Most individuals with Greig cephalopolysyndactyly have a large head circumference (the distance as measured around the cranium). The forehead is high and wide, and slightly rounded in front (frontal bossing). This is due to the cranial sutures closing later than normal, causing the bones of the forehead to remain apart. The widening of the forehead appears to dip down into the space between the eyes, setting the eyes farther apart than normal. The bridge of the nose is broad and flat. This adds to the impression of distance between the eyes. Many times, the rest of the face will also look broad, almost box-like. The chin is small in comparison. The mouth is wide, and the corners of the mouth may be turned downward. The ears are usually normal. Individuals with GCPS can have a short neck, making it look as if the head rests on the shoulders. Intelligence is usually normal, although a few individuals have had mild learning disabilities.

The hands are quite distinctive in appearance. Most individuals with GCPS have extra fingers on each hand. The extra finger is rarely on the thumb side (pre-axial polydactyly). It is most often on the pinky finger side (post-axial polydactyly). Some individuals have an extra finger on each side of the hand, and thus, the possibility of 14 fingers. However, the extra finger may or may not include bone, and could just be a skin tag. The thumbs are frequently quite wide in appearance. Sometimes the bones of the thumb are duplicated or split at the tip. There may also be duplication or fusion in some of the bones that make up the hand, which can be seen on x ray. Their hands are still quite functional, although surgery may be necessary.

Many of these patients will have extra toes. What is unusual is that the extra toe is most often on the great toe side, opposite to what is found in the hands. The toes may also be short. Syndactyly (extensive webbing of the skin) is a constant finding in these patients. The webbing is usually between the toes, but may involve the hands. The webbing can vary from being mild, to complete joining of the digits, with skin up to the nail. Sometimes, just a few of the digits are fused together; in others, all of the toes are webbed. The webbing may also be present alone, without extra toes, although this is uncommon. The syndactyly may also occur on just one foot, and can be quite variable. Foot mobility and walking is usually not a problem.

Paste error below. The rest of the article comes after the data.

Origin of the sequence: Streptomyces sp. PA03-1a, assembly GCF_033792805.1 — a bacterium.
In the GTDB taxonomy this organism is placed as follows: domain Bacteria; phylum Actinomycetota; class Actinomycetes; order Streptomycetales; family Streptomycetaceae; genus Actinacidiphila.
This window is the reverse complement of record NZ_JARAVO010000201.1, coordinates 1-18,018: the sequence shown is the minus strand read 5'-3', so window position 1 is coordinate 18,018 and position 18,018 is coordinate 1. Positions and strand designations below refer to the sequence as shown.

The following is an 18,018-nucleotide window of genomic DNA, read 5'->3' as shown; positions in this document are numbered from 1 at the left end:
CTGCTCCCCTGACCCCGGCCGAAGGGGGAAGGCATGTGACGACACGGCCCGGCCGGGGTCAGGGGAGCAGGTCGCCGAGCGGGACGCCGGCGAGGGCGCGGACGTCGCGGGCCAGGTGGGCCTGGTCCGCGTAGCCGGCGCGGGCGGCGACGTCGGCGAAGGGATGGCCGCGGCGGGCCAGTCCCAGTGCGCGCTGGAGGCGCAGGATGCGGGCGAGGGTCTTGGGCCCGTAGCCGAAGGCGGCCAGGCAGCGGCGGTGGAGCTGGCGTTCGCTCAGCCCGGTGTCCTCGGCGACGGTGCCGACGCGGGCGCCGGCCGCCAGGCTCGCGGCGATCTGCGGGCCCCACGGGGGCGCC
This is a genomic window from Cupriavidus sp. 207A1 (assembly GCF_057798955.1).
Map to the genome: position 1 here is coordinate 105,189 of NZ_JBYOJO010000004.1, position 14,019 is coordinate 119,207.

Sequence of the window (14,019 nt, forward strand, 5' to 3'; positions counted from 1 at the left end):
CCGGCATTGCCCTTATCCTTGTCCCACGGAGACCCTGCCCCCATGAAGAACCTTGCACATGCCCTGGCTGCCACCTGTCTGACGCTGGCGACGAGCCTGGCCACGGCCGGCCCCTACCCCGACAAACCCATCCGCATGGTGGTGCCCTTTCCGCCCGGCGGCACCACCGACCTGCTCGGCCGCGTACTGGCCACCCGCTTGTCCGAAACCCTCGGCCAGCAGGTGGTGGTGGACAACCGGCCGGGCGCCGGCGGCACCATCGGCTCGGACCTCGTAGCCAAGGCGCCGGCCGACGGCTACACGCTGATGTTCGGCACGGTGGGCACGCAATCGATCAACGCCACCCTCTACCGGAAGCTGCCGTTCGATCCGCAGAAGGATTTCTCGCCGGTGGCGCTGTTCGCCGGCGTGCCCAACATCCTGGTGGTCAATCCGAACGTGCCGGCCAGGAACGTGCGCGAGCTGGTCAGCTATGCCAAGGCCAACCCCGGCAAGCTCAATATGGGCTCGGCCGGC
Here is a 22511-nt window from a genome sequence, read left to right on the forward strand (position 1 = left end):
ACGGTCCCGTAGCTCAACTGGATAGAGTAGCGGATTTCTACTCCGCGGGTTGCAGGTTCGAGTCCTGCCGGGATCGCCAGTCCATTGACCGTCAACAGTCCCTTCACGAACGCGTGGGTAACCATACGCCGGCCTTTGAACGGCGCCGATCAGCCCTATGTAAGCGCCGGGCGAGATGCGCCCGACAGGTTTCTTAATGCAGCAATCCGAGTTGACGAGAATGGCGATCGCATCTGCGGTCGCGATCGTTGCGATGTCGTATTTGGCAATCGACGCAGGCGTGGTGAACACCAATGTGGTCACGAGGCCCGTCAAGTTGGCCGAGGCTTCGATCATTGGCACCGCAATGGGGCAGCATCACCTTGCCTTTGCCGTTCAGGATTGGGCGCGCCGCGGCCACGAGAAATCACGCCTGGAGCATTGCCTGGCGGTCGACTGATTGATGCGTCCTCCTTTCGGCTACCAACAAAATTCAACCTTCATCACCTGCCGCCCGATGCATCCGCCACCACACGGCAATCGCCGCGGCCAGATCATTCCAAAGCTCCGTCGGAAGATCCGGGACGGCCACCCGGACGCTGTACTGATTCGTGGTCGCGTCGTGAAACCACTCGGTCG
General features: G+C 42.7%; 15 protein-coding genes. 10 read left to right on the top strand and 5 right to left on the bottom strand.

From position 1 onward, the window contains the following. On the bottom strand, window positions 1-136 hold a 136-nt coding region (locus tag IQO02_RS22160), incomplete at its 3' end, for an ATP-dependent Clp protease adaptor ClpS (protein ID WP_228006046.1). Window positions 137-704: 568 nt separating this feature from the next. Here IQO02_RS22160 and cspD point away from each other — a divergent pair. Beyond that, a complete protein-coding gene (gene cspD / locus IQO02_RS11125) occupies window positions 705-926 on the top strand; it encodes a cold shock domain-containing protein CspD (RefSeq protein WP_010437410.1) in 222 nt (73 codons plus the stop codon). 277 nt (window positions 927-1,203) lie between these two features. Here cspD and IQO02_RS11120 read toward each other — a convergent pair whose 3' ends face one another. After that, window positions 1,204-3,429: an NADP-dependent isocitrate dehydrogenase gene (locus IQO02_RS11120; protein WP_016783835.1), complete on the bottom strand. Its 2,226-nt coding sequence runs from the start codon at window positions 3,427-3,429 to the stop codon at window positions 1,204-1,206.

There are other occasional problems seen in GCPS. These include craniosynostosis (premature fusion of the skull bones), mild mental retardation, hernia of the abdominal (stomach) muscles, and lesser birth defects of the urinary tract system, such as hypospadias.


Each individual with Greig cephalopolysyndactyly is affected somewhat differently. The features are usually quite variable, even within the same family. The facial features can be mild, with most individuals only having a high and broad forehead.

Therefore, the polysyndactyly of the hands and feet remains the most distinctive feature of the syndrome. With the use of x rays, changes in the bones of the hands and feet can be seen. The diagnosis of GCPS is suspected when the physician identifies the extra digits on the outside of the hands and on the inside of the foot, along with the broad forehead. This is usually seen at birth.

The availability of direct gene testing allows for a definitive diagnosis for these patients. Using a blood sample, a direct gene test looking for alterations (mutations) in the GLI3 gene can be done. An identifiable gene mutation would confirm the diagnosis in sporadic (noninherited) patients as well.

Treatment and management

Very often, the physical characteristics of the face do not require surgical treatment. Sometimes, the facial appearance even improves as the child grows. However, if the cranial sutures in the forehead close either very early or very late, there may be fairly severe disfigurement to the face. This would require surgery from a specialized craniofacial medical team. Craniofacial surgery rearranges or reconstructs the bones of the face to correct the abnormal fusion of the cranial bones.

Some degree of surgery will also be needed for the polydactyly of the hands and feet. The extra digits that are just skin tags (no bone within) are tied off at the base, and allowed to self-amputate. This is usually done at birth. For those digits that include bone, most surgeons would save the digit that would have the best use. The other digit (or digits) would then be surgically removed, usually around one year of age. Surgery is often done to release the webbing of the fingers and toes, and can be quite extensive.


Most individuals with Greig cephalopolysyndactyly appear to have a normal life span.



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FACES: The National Craniofacial Association. PO Box 11082, Chattanooga, TN 37401. (423) 266-1632 or (800) 332-2373. [email protected] <>.


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Kevin M. Sweet, MS, CGC

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Greig cephalopolysyndactyly